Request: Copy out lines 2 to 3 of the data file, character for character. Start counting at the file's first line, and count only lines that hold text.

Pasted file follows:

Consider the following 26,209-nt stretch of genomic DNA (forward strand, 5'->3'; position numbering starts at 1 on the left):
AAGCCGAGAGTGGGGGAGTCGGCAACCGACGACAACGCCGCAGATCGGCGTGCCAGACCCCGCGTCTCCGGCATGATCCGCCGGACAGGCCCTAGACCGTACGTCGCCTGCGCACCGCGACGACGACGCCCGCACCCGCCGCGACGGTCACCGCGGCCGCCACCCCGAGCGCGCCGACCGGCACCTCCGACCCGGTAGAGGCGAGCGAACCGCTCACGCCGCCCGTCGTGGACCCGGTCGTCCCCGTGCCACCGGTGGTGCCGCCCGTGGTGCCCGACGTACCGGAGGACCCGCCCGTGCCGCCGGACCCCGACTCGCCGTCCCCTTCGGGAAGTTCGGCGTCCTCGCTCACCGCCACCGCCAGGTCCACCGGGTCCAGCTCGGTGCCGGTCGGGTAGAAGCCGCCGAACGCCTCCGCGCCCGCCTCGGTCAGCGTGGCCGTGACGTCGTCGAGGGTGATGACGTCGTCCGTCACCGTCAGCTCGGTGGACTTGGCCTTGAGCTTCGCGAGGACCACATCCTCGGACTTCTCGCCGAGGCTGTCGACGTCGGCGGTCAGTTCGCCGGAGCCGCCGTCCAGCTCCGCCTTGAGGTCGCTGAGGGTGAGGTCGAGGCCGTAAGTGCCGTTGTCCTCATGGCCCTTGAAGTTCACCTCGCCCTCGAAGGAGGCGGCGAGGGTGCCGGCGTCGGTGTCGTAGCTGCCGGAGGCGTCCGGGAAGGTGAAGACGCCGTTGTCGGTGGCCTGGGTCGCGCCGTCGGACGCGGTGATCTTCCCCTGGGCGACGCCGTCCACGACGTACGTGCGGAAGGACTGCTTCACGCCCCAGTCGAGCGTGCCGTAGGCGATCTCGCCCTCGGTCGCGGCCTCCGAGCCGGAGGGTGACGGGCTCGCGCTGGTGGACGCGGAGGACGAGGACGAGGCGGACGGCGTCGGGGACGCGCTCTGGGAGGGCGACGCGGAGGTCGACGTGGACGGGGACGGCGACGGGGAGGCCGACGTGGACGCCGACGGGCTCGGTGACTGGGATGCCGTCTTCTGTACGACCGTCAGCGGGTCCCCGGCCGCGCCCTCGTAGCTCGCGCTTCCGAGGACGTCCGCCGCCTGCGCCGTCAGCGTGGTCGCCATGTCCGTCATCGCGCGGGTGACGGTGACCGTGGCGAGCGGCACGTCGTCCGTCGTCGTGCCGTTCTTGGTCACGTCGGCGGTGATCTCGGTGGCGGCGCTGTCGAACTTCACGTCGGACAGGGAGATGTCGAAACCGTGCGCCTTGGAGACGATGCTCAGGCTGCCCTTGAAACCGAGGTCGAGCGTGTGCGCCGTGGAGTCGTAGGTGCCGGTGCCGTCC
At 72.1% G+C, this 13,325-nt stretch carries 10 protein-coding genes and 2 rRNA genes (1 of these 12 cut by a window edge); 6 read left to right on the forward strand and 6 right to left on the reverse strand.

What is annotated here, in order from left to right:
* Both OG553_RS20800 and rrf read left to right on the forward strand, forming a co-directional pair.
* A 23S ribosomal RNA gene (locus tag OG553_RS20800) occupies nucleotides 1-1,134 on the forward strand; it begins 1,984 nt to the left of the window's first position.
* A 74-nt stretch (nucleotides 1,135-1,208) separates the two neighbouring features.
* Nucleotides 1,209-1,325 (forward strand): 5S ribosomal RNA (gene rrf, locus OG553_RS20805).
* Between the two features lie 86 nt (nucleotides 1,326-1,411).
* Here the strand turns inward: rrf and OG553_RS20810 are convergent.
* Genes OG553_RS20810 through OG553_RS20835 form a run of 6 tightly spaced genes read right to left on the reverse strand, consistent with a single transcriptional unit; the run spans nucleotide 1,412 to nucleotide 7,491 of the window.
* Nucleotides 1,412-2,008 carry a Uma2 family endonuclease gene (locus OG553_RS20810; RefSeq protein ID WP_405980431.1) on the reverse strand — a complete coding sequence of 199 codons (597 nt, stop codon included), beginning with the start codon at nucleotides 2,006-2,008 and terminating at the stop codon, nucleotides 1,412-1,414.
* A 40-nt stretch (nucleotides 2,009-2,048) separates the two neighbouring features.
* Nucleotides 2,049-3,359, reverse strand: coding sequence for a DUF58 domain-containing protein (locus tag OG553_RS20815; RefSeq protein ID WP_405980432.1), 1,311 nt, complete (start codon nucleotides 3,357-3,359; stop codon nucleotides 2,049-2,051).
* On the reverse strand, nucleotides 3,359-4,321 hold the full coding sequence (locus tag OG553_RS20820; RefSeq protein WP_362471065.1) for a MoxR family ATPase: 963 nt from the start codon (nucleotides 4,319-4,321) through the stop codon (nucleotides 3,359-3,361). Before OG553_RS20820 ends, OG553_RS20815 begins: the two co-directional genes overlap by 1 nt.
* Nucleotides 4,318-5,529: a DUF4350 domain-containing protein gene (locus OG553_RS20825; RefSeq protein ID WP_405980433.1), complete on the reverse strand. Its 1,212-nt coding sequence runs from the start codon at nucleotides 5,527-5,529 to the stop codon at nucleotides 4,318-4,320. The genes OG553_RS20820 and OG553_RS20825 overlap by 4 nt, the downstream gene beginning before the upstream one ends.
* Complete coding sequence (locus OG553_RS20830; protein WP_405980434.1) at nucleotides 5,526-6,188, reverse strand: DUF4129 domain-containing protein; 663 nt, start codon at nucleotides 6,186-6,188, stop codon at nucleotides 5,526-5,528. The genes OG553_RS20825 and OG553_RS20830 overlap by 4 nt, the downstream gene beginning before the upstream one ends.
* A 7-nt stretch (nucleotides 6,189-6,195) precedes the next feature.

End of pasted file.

AAGCCGAGAGTGGGGGAGTCGGCAACCGACGACAACGCCGCAGATCGGCGTGCCAGACCCCGCGTCTCCGGCATGATCCGCCGGACAGGCCCTAGACCGTACGTCGCCTGCGCACCGCGACGACGACGCCCGCACCCGCCGCGACGGTCACCGCGGCCGCCACCCCGAGCGCGCCGACCGGCACCTCCGACCCGGTAGAGGCGAGCGAACCGCTCACGCCGCCCGTCGTGGACCCGGTCGTCCCCGTGCCACCGGTGGTGCCGCCCGTGGTGCCCGACGTACCGGAGGACCCGCCCGTGCCGCCGGACCCCGACTCGCCGTCCCCTTCGGGAAGTTCGGCGTCCTCGCTCACCGCCACCGCCAGGTCCACCGGGTCCAGCTCGGTGCCGGTCGGGTAGAAGCCGCCGAACGCCTCCGCGCCCGCCTCGGTCAGCGTGGCCGTGACGTCGTCGAGGGTGATGACGTCGTCCGTCACCGTCAGCTCGGTGGACTTGGCCTTGAGCTTCGCGAGGACCACATCCTCGGACTTCTCGCCGAGGCTGTCGACGTCGGCGGTCAGTTCGCCGGAGCCGCCGTCCAGCTCCGCCTTGAGGTCGCTGAGGGTGAGGTCGAGGCCGTAAGTGCCGTTGTCCTCATGGCCCTTGAAGTTCACCTCGCCCTCGAAGGAGGCGGCGAGGGTGCCGGCGTCGGTGTCGTAGCTGCCGGAGGCGTCCGGGAAGGTGAAGACGCCGTTGTCGGTGGCCTGGGTCGCGCCGTCGGACGCGGTGATCTTCCCCTGGGCGACGCCGTCCACGACGTACGTGCGGAAGGACTGCTTCACGCCCCAGTCGAGCGTGCCGTAGGCGATCTCGCCCTCGGTCGCGGCCTCCGAGCCGGAGGGTGACGGGCTCGCGCTGGTGGACGCGGAGGACGAGGACGAGGCGGACGGCGTCGGGGACGCGCTCTGGGAGGGCGACGCGGAGGTCGACGTGGACGGGGACGGCGACGGGGAGGCCGACGTGGACGCCGACGGGCTCGGTGACTGGGATGCCGTCTTCTGTACGACCGTCAGCGGGTCCCCGGCCGCGCCCTCGTAGCTCGCGCTTCCGAGGACGTCCGCCGCCTGCGCCGTCAGCGTGGTCGCCATGTCCGTCATCGCGCGGGTGACGGTGACCGTGGCGAGCGGCACGTCGTCCGTCGTCGTGCCGTTCTTGGTCACGTCGGCGGTGATCTCGGTGGCGGCGCTGTCGAACTTCACGTCGGACAGGGAGATGTCGAAACCGTGCGCCTTGGAGACGATGCTCAGGCTGCCCTTGAAACCGAGGTCGAGCGTGTGCGCCGTGGAGTCGTAGGTGCCGGTGCCGTCC
At 72.1% G+C, this 13,325-nt stretch carries 10 protein-coding genes and 2 rRNA genes (1 of these 12 cut by a window edge); 6 read left to right on the forward strand and 6 right to left on the reverse strand.